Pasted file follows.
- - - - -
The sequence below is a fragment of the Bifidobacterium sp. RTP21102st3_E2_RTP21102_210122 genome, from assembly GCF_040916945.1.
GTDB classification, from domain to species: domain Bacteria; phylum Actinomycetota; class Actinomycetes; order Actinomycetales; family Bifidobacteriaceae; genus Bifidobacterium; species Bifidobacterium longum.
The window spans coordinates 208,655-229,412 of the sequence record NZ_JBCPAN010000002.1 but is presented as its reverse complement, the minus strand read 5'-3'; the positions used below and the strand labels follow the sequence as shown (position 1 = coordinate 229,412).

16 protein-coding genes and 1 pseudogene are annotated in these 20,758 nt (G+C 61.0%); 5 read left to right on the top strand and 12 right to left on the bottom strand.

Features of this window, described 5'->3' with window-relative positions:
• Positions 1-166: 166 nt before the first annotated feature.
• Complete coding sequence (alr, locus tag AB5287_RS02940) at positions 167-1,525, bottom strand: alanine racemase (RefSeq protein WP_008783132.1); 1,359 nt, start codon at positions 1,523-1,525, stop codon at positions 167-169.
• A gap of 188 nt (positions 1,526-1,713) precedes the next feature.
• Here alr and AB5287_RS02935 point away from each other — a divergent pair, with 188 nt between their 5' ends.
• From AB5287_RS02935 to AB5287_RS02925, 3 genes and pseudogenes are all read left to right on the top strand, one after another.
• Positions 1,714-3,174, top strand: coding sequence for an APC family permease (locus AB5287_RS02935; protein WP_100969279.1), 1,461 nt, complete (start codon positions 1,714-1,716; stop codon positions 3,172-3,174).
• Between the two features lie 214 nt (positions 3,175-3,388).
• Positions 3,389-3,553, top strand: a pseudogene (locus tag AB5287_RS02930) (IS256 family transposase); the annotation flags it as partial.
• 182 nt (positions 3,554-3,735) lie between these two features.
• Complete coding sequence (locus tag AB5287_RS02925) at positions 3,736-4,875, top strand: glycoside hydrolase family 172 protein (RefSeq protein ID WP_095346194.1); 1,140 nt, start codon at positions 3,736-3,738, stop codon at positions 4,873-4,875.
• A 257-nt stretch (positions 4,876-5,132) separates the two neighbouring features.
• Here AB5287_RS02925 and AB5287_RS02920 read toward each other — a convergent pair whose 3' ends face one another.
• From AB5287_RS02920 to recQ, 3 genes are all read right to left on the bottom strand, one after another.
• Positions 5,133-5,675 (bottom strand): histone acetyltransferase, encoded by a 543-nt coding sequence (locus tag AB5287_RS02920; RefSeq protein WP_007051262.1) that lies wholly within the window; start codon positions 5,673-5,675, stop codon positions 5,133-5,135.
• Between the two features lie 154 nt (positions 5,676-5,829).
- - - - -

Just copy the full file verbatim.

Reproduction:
The sequence below is a fragment of the Bifidobacterium sp. RTP21102st3_E2_RTP21102_210122 genome, from assembly GCF_040916945.1.
GTDB classification, from domain to species: domain Bacteria; phylum Actinomycetota; class Actinomycetes; order Actinomycetales; family Bifidobacteriaceae; genus Bifidobacterium; species Bifidobacterium longum.
The window spans coordinates 208,655-229,412 of the sequence record NZ_JBCPAN010000002.1 but is presented as its reverse complement, the minus strand read 5'-3'; the positions used below and the strand labels follow the sequence as shown (position 1 = coordinate 229,412).

16 protein-coding genes and 1 pseudogene are annotated in these 20,758 nt (G+C 61.0%); 5 read left to right on the top strand and 12 right to left on the bottom strand.

Features of this window, described 5'->3' with window-relative positions:
• Positions 1-166: 166 nt before the first annotated feature.
• Complete coding sequence (alr, locus tag AB5287_RS02940) at positions 167-1,525, bottom strand: alanine racemase (RefSeq protein WP_008783132.1); 1,359 nt, start codon at positions 1,523-1,525, stop codon at positions 167-169.
• A gap of 188 nt (positions 1,526-1,713) precedes the next feature.
• Here alr and AB5287_RS02935 point away from each other — a divergent pair, with 188 nt between their 5' ends.
• From AB5287_RS02935 to AB5287_RS02925, 3 genes and pseudogenes are all read left to right on the top strand, one after another.
• Positions 1,714-3,174, top strand: coding sequence for an APC family permease (locus AB5287_RS02935; protein WP_100969279.1), 1,461 nt, complete (start codon positions 1,714-1,716; stop codon positions 3,172-3,174).
• Between the two features lie 214 nt (positions 3,175-3,388).
• Positions 3,389-3,553, top strand: a pseudogene (locus tag AB5287_RS02930) (IS256 family transposase); the annotation flags it as partial.
• 182 nt (positions 3,554-3,735) lie between these two features.
• Complete coding sequence (locus tag AB5287_RS02925) at positions 3,736-4,875, top strand: glycoside hydrolase family 172 protein (RefSeq protein ID WP_095346194.1); 1,140 nt, start codon at positions 3,736-3,738, stop codon at positions 4,873-4,875.
• A 257-nt stretch (positions 4,876-5,132) separates the two neighbouring features.
• Here AB5287_RS02925 and AB5287_RS02920 read toward each other — a convergent pair whose 3' ends face one another.
• From AB5287_RS02920 to recQ, 3 genes are all read right to left on the bottom strand, one after another.
• Positions 5,133-5,675 (bottom strand): histone acetyltransferase, encoded by a 543-nt coding sequence (locus tag AB5287_RS02920; RefSeq protein WP_007051262.1) that lies wholly within the window; start codon positions 5,673-5,675, stop codon positions 5,133-5,135.
• Between the two features lie 154 nt (positions 5,676-5,829).